The Answers to “How Does Debt Consolidation Work?”

Debt Consolidation

Many consumers who have faced the crisis of overwhelming debt have heard the term “debt consolidation”. Such people wonder “How does debt consolidation work?”, and they often wonder if the process is right for them. The simplest way to describe debt consolidation is to refer to it as a merging of accounts. Several forms of debt consolidation exist. However, all methods consist of the same goal, which is to join all of a person’s outstanding debt into one simple account. Debt consolidations work best for people who need organizational help and a slight boost to get them out of the rut. Learn more about various types of debts, on this website:

Types of Debt Consolidation

Two main types of debt consolidation exist. The first type of debt consolidation consists of a loan issued to the consumer by a banking institution. The applicant must apply for this type of loan over the phone, in person, or through an online application. Generally, the lender either pays the borrower’s debts or gives that person enough money to cover all of them. When the transaction is complete, the debtor is left owing money only to the consolidation company.

Many benefits exist for the consumer with a consolidation loan. For one, the interest rate on a consolidation loan is usually much lower than the interest rates on scattered accounts. Secondly, the consumer is able to focus on one payment rather than multiple payments. Sometimes a debtor can improve his or her profile by simply organizing the finances. The negative aspect of this type of debt consolidation is that not all debtors will qualify for it. Most consolidation loans require a credit score that the bureaus consider “good”.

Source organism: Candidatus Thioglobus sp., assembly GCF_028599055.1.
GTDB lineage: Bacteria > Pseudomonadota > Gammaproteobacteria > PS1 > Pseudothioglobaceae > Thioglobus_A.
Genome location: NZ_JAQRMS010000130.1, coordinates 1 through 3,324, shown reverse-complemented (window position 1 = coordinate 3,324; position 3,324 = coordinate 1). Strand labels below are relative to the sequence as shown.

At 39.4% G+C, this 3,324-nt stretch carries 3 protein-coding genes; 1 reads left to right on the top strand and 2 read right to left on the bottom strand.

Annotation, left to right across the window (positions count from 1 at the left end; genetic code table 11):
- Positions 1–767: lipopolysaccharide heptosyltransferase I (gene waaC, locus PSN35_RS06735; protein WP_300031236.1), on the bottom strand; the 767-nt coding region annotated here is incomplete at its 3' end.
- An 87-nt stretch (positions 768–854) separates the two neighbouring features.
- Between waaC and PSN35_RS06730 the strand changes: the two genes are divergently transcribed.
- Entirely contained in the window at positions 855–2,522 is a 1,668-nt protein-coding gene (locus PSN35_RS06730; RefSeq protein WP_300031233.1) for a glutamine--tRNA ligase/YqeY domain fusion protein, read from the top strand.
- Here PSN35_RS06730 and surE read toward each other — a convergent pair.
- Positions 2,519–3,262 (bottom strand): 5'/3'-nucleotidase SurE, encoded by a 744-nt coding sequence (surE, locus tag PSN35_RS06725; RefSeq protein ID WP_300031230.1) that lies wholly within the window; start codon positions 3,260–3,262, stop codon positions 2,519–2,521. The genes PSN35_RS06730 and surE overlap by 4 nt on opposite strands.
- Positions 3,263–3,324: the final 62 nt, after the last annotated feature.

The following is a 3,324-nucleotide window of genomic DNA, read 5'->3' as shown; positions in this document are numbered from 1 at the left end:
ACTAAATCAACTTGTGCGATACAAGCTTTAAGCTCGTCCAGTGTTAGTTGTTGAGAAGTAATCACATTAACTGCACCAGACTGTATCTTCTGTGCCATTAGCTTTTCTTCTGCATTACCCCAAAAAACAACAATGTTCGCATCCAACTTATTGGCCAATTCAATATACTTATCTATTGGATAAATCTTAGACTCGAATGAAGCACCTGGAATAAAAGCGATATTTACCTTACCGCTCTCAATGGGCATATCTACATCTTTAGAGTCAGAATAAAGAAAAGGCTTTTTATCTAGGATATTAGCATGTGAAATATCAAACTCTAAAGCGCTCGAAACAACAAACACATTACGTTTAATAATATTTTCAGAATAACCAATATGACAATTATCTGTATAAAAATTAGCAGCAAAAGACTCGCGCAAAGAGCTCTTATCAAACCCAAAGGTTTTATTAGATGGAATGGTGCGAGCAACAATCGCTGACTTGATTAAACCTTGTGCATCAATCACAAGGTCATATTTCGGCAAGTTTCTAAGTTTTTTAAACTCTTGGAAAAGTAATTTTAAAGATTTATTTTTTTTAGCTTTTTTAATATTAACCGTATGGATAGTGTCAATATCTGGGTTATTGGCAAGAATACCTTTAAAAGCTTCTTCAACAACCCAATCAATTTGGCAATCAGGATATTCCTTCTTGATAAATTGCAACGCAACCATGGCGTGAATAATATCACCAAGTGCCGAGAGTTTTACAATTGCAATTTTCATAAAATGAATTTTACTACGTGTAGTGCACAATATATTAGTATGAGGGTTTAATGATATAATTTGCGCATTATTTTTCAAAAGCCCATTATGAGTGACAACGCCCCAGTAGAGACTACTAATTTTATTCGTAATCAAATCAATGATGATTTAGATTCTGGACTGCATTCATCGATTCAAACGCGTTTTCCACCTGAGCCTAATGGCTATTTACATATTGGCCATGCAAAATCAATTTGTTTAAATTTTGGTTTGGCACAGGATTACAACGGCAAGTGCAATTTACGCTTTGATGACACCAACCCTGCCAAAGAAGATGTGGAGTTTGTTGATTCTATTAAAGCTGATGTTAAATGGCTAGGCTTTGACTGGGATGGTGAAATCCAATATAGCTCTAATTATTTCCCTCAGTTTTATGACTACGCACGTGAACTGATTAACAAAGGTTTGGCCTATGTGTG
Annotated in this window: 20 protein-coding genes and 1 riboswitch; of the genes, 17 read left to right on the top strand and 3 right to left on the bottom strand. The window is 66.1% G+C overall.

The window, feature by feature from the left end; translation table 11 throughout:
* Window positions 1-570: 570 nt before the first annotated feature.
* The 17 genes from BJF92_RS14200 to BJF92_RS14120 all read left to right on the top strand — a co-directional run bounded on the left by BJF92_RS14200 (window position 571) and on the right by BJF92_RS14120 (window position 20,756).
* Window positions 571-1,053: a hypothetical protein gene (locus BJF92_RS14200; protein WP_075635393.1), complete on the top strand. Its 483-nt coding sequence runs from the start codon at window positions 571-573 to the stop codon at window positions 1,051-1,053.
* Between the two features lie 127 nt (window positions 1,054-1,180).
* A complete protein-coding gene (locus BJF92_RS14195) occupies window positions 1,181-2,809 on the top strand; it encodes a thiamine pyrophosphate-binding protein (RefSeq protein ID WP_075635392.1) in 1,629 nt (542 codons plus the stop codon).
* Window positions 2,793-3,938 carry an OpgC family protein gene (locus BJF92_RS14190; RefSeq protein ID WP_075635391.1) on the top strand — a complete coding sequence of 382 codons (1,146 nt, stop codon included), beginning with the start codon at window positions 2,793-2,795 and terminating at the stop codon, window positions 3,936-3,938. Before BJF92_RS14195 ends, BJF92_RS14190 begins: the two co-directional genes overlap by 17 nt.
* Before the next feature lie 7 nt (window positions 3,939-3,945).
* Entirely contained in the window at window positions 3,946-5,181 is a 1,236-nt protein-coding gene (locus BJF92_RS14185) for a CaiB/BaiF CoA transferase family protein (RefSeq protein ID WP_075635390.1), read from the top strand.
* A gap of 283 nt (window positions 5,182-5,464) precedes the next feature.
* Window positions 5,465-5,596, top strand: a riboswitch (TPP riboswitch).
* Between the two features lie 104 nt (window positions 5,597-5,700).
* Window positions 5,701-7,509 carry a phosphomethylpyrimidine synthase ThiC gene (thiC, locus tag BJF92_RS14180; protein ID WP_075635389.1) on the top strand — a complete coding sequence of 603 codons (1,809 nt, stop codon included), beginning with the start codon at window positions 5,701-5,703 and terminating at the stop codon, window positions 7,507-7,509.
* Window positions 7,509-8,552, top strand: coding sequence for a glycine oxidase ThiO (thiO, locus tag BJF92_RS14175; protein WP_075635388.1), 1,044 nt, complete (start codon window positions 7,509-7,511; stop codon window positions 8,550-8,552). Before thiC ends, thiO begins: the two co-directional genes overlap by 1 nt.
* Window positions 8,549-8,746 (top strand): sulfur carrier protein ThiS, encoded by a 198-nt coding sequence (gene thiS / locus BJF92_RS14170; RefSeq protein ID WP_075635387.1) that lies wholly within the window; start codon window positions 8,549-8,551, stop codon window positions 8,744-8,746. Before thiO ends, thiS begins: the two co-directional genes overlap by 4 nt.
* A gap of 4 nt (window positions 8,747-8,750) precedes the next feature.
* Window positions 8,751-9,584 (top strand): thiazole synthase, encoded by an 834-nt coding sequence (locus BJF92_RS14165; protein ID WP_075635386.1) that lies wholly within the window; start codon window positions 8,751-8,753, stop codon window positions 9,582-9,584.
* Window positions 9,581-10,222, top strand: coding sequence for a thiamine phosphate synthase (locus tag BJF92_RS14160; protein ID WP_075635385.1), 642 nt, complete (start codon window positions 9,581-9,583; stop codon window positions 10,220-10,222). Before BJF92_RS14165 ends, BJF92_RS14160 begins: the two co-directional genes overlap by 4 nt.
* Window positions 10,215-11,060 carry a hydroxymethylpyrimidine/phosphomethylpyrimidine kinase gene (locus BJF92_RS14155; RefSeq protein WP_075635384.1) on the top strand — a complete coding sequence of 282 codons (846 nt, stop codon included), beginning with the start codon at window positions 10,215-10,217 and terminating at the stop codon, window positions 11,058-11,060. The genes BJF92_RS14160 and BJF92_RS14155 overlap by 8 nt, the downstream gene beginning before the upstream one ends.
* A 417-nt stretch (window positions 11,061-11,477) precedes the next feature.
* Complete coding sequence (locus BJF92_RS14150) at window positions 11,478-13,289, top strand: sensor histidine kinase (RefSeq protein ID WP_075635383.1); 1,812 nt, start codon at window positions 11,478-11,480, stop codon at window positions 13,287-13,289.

Debt Management Program Consolidation

The other type of debt consolidation that debtors may seek is a debt management program. Financial organizations consider it a debt consolidation because the debtor ends up only having to pay one entity for all the outstanding bills. The way this type of consolidation works is that the debtor will go to a debt relief or debt help company. Such a company will review the debtor’s profile and help him or her to decide the best course of action. If the person chooses a debt management program, he or she will have a counselor or negotiator to handle the account.

The negotiator will call the creditors on behalf of the debtor and request that they remove extra fees and finance charges. This tactic helps the debtor to save money. After negotiating with all the creditors, the counselor then develops a monthly payment amount that suits the needs of the debtor and the creditor. The monthly payment includes all payments to all creditors and the fee for services for the debt management company.

The benefit of this type of consolidation is that almost any debtor can register. Additionally, this type of consolidation does not involve additional loans. The debtor truly has a chance to recover and repay the bills. The negative side of a debt management program is that it may affect one’s credit score for three to four years.

Choosing the Best Option

To choose the best option for debt consolidation, a debtor may want to seek guidance from a credit counselor. A counselor can look at the debtor’s financial profile and give that person advice on starting to repair his or her credit. Whether the debtor chooses a standard consolidation loan or a debt management program, that person will have to conduct research before signing with any company.

Research should include checking for affiliations with reputable organizations such as the Better Business Bureau, reading consumer comments and testimonials, visit the company’s website, and using comparison tools for the best rates. A person’s financial future depends on the type of organization he chooses for help. No one should take debt consolidation and debt relief programs lightly. One step in the wrong direction can prolong suffering, while a step in the right direction will nurse a person back to financial health. Learn more about the factors that greatly impact debt repayment installments, on this website: